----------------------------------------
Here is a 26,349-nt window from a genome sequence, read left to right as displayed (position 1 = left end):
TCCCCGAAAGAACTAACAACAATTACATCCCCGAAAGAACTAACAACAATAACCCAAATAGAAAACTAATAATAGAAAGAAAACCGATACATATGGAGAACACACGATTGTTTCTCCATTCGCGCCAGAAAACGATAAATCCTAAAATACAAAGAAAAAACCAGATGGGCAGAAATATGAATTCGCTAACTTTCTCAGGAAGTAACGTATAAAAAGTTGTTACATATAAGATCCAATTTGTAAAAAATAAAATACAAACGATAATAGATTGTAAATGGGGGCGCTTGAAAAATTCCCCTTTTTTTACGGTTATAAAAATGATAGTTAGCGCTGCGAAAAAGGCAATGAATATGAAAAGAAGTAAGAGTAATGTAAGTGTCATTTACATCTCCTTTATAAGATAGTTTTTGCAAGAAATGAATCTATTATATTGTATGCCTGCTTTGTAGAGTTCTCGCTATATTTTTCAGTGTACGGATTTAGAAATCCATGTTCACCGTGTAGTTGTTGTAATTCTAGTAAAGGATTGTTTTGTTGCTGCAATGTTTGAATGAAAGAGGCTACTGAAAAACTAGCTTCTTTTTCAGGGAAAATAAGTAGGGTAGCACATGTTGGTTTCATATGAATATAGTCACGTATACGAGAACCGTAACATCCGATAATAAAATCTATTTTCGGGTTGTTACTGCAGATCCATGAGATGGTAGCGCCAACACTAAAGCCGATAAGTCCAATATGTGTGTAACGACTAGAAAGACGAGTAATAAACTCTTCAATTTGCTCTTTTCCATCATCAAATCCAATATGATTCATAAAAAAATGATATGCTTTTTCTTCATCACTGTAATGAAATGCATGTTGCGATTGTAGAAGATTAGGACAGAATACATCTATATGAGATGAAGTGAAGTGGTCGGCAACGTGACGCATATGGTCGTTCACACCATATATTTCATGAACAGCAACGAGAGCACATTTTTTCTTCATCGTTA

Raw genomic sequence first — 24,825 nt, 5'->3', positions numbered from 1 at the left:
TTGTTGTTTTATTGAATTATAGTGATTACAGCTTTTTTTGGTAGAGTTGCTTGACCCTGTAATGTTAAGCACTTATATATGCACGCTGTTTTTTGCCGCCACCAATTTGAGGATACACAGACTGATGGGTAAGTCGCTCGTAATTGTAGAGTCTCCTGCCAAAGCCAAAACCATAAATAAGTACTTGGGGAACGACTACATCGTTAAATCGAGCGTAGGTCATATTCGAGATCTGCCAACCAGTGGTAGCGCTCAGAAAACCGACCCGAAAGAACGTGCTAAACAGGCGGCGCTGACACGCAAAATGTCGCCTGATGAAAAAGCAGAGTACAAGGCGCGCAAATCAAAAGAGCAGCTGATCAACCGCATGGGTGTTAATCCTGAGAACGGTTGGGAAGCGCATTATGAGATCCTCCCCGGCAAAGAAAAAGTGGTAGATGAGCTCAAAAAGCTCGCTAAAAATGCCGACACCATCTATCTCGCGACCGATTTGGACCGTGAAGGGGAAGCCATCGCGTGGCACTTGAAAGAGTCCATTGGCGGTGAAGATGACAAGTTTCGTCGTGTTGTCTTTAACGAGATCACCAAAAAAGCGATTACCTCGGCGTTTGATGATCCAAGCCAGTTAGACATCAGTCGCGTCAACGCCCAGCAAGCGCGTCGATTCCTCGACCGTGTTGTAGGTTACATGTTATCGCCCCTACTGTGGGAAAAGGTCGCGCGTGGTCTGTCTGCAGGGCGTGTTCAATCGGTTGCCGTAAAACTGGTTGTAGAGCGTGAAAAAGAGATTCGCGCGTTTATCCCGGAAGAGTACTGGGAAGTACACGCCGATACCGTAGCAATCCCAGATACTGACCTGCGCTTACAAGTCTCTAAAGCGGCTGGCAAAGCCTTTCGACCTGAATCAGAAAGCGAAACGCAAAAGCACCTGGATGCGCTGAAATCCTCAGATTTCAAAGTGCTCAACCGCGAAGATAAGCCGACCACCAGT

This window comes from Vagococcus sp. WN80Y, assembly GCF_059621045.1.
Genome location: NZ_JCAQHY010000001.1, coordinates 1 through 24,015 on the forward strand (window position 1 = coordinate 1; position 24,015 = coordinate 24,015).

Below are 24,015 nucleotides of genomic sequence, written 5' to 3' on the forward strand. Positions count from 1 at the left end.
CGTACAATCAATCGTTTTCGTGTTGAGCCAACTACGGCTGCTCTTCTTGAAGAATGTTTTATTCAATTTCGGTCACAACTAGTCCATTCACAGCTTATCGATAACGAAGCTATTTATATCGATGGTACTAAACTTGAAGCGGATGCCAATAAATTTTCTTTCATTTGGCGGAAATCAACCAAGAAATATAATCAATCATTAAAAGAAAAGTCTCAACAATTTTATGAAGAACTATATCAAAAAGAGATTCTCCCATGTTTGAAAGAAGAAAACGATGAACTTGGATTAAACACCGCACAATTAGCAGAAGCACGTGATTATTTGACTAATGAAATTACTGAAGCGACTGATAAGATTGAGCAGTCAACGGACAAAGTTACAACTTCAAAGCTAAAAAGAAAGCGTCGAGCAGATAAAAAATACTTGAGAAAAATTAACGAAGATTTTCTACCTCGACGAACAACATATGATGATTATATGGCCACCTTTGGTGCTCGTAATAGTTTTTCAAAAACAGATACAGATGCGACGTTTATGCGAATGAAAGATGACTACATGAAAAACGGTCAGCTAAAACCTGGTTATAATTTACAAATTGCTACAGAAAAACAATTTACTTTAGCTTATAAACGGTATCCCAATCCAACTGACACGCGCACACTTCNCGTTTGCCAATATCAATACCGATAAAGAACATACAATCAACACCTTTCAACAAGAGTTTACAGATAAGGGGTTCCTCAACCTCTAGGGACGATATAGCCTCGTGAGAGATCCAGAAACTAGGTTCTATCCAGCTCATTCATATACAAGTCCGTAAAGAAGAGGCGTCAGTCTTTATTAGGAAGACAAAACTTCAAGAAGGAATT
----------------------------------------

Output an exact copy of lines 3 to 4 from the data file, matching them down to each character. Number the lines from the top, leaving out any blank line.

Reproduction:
Raw genomic sequence first — 24,825 nt, 5'->3', positions numbered from 1 at the left:
TTGTTGTTTTATTGAATTATAGTGATTACAGCTTTTTTTGGTAGAGTTGCTTGACCCTGTAATGTTAAGCACTTATATATGCACGCTGTTTTTTGCCGCCACCAATTTGAGGATACACAGACTGATGGGTAAGTCGCTCGTAATTGTAGAGTCTCCTGCCAAAGCCAAAACCATAAATAAGTACTTGGGGAACGACTACATCGTTAAATCGAGCGTAGGTCATATTCGAGATCTGCCAACCAGTGGTAGCGCTCAGAAAACCGACCCGAAAGAACGTGCTAAACAGGCGGCGCTGACACGCAAAATGTCGCCTGATGAAAAAGCAGAGTACAAGGCGCGCAAATCAAAAGAGCAGCTGATCAACCGCATGGGTGTTAATCCTGAGAACGGTTGGGAAGCGCATTATGAGATCCTCCCCGGCAAAGAAAAAGTGGTAGATGAGCTCAAAAAGCTCGCTAAAAATGCCGACACCATCTATCTCGCGACCGATTTGGACCGTGAAGGGGAAGCCATCGCGTGGCACTTGAAAGAGTCCATTGGCGGTGAAGATGACAAGTTTCGTCGTGTTGTCTTTAACGAGATCACCAAAAAAGCGATTACCTCGGCGTTTGATGATCCAAGCCAGTTAGACATCAGTCGCGTCAACGCCCAGCAAGCGCGTCGATTCCTCGACCGTGTTGTAGGTTACATGTTATCGCCCCTACTGTGGGAAAAGGTCGCGCGTGGTCTGTCTGCAGGGCGTGTTCAATCGGTTGCCGTAAAACTGGTTGTAGAGCGTGAAAAAGAGATTCGCGCGTTTATCCCGGAAGAGTACTGGGAAGTACACGCCGATACCGTAGCAATCCCAGATACTGACCTGCGCTTACAAGTCTCTAAAGCGGCTGGCAAAGCCTTTCGACCTGAATCAGAAAGCGAAACGCAAAAGCACCTGGATGCGCTGAAATCCTCAGATTTCAAAGTGCTCAACCGCGAAGATAAGCCGACCACCAGT